- Review existing insurance policies. For existing portfolio companies that are unable to agree on an amicable solution to enable the continued performance of the existing contracts by their Chinese counterparties or portfolio companies based in China that have been or are likely to be severely affected by the current COVID-19 outbreak, the assessment of coverage under existing business insurance policies is imperative. Business interruption insurance, which is designed to cover income losses arising from operational interruptions or financial losses resulting from disruptions to a business’s customers or suppliers, is most likely to offer potential recourse and relief to an affected business. The breadth of coverage can vary significantly between policy and sector – for example, policies in the hospitality industry may have specific coverage for losses arising from communicable or infectious diseases; however, other policies may require there to have been direct physical loss by the insured. It should be noted that following the massive insurance losses arising from SARS, many insurers began to include specific exclusions for losses arising from epidemics and pandemics in these types of policies – the ability to claim COVID-19-related losses under such exclusions is likely to be extremely limited. Ultimately, unless there are clear provisions that entitle the insured to recover, given the massive volume of potential claims, we expect to see insurers taking time to process and assess particularly mid‑to‑large-scale claims and claims initiated solely on the grounds of FM. Therefore, PE portfolio companies should take a pragmatic approach to recovery against any existing insurance policies – instead of assuming that the insurance payouts will be received in time to cover near-term liabilities, they should assess coverage early with the involvement of their insurance brokers and make claim notifications as early as possible while making contingency plans (including arranging for alternative sources of funding) where necessary to allow time for claims to be processed.
- Monitor delay in achieving qualified exit. A delay in the IPO process for a portfolio company is likely unavoidable as quarantine measures hinder due diligence and marketing efforts and the market’s appetite to inject a significant amount in the equity capital market remains low. If the delay triggers a redemption right or other transfer or exit rights under the portfolio company’s investment agreements (e.g., due to a failure to achieve a “qualified IPO” by a specified date), PE investors should take note of any timelines within which they need to exercise those rights, as well as assess the likelihood of recovering their investment or achieving the desired returns under those mechanisms, while continuing to monitor the impact of the situation of the outbreak.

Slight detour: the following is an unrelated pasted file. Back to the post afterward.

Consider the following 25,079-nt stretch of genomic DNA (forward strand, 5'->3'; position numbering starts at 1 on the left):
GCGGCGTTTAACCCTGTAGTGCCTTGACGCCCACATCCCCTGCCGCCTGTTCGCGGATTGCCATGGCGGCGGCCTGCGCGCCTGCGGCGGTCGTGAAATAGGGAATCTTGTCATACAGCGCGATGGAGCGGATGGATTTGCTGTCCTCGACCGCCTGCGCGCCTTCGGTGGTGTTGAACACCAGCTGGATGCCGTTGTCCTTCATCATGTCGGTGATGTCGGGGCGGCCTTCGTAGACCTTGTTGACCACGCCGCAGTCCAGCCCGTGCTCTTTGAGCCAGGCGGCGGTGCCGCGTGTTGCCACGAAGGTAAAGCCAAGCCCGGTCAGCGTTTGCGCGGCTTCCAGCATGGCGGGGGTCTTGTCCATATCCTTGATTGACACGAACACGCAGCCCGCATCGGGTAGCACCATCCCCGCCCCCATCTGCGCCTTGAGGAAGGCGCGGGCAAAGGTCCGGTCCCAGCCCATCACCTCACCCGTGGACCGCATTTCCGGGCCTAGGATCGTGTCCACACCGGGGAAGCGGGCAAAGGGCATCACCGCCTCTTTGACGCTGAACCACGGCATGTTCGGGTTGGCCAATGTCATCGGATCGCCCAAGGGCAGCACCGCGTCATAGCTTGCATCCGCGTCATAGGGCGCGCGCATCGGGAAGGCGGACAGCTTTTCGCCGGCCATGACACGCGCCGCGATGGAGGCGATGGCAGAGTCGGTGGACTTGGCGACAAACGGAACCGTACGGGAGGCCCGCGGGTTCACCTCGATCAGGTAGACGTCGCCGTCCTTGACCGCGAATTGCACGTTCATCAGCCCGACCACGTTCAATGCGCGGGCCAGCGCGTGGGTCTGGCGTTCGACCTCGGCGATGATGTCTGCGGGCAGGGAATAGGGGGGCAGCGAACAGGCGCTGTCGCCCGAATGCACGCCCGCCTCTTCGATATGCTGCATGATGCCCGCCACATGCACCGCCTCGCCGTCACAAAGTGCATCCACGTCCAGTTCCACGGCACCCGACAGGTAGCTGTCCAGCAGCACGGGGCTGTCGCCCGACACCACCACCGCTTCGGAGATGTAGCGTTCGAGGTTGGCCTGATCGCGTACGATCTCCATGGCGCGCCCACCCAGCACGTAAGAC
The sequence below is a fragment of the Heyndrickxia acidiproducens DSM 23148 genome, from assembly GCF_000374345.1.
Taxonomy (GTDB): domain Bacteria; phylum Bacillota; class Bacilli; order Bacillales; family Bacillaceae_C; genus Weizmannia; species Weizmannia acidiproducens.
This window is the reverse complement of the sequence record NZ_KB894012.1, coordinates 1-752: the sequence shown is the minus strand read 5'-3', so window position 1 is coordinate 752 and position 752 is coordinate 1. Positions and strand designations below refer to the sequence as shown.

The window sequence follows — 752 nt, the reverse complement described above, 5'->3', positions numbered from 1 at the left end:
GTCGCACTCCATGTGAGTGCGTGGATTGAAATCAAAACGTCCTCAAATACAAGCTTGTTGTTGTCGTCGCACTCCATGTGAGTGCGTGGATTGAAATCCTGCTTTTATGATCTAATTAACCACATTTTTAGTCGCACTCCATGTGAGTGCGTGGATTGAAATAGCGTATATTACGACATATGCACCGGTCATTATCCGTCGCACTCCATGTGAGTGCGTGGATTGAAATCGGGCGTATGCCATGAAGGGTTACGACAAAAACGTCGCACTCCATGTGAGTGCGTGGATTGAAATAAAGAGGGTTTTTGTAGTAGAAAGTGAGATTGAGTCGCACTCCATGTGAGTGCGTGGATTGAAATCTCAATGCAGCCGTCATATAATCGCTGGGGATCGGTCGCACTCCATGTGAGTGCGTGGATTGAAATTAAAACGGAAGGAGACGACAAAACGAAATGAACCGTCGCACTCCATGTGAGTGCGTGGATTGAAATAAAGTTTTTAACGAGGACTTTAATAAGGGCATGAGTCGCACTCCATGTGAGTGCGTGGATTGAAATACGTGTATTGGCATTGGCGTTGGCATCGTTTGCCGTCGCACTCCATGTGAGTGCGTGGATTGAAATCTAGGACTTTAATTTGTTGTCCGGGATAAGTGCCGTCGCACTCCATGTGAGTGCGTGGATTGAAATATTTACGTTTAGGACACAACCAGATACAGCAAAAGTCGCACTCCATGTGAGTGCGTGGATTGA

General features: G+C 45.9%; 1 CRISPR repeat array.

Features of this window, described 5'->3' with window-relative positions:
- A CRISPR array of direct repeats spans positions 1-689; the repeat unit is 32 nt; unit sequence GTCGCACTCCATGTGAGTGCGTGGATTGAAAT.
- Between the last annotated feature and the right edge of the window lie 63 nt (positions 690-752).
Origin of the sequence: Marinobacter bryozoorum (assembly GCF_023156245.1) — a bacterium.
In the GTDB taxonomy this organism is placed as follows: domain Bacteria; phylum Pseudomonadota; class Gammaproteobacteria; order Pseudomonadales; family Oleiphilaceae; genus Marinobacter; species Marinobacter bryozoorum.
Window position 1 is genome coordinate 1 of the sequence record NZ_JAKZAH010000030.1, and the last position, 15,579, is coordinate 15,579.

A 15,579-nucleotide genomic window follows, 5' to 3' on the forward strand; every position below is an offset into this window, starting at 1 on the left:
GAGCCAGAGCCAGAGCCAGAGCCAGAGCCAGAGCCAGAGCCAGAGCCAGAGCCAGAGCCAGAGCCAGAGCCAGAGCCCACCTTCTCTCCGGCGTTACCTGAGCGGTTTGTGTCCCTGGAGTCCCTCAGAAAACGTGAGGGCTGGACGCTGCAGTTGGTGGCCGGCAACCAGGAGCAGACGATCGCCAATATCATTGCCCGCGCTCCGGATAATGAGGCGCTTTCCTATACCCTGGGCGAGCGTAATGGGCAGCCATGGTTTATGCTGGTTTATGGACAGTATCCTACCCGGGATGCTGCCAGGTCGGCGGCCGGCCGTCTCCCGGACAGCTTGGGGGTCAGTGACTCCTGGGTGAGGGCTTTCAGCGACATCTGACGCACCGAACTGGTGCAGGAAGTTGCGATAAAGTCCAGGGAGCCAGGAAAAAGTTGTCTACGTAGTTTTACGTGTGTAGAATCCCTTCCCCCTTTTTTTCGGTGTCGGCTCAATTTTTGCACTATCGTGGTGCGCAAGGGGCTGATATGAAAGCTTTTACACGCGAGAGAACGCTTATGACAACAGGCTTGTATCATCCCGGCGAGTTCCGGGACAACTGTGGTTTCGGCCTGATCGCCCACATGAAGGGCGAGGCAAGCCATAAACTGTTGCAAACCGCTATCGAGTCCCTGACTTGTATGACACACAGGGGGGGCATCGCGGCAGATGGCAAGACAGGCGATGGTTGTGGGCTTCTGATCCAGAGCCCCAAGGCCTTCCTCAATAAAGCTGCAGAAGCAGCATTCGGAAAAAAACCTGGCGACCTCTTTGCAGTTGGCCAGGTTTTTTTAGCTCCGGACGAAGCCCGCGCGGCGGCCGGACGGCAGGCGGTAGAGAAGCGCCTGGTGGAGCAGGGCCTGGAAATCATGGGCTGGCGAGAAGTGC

Post-Crisis Deals and Deal Execution
Once the situation has stabilized a bit and PE funds begin moving forward with investments and acquisitions, it is likely that the experience gained during the COVID-19 outbreak will impact the way PE investments and M&A are concluded and executed in China and elsewhere in Asia.
- Slowdown in PE activity. The immediate effect of COVID-19 on M&A appetite has been felt across Asia and on deals involving Chinese targets, buyers and/or investors. Although some transactions that commenced prior to the outbreak are continuing to progress (albeit at a slower pace for some), others have been temporarily suspended. Bidding deadlines are being extended for M&A transactions and IPO calendars are being pushed back amid a general slowdown in business activity. The travel restrictions, market volatility, and general uncertainty caused by the COVID-19 outbreak have had a chilling effect even on transactions without a direct China nexus, with some transactions in Southeast Asia visibly slowing down as stakeholders ponder the impact of the outbreak on valuations in industries ranging from consumer electronics to asset management. However, as we note in Part III of this article, the outbreak and the resulting change in consumer needs have created opportunities in certain sectors – we see transaction demand continuing in those sectors.
- Investment opportunities given expected impact on valuations. As businesses suffer from the immediate effect of COVID-19, some sellers may be prepared to accept a lower valuation, giving buyers with available funds the opportunity to buy low. Where a seller is unwilling to lower the valuation, ongoing price negotiation may be prolonged as both the seller and the buyer will seek to quantify the impact of the COVID-19 outbreak in some way, which may still be a challenge at this stage.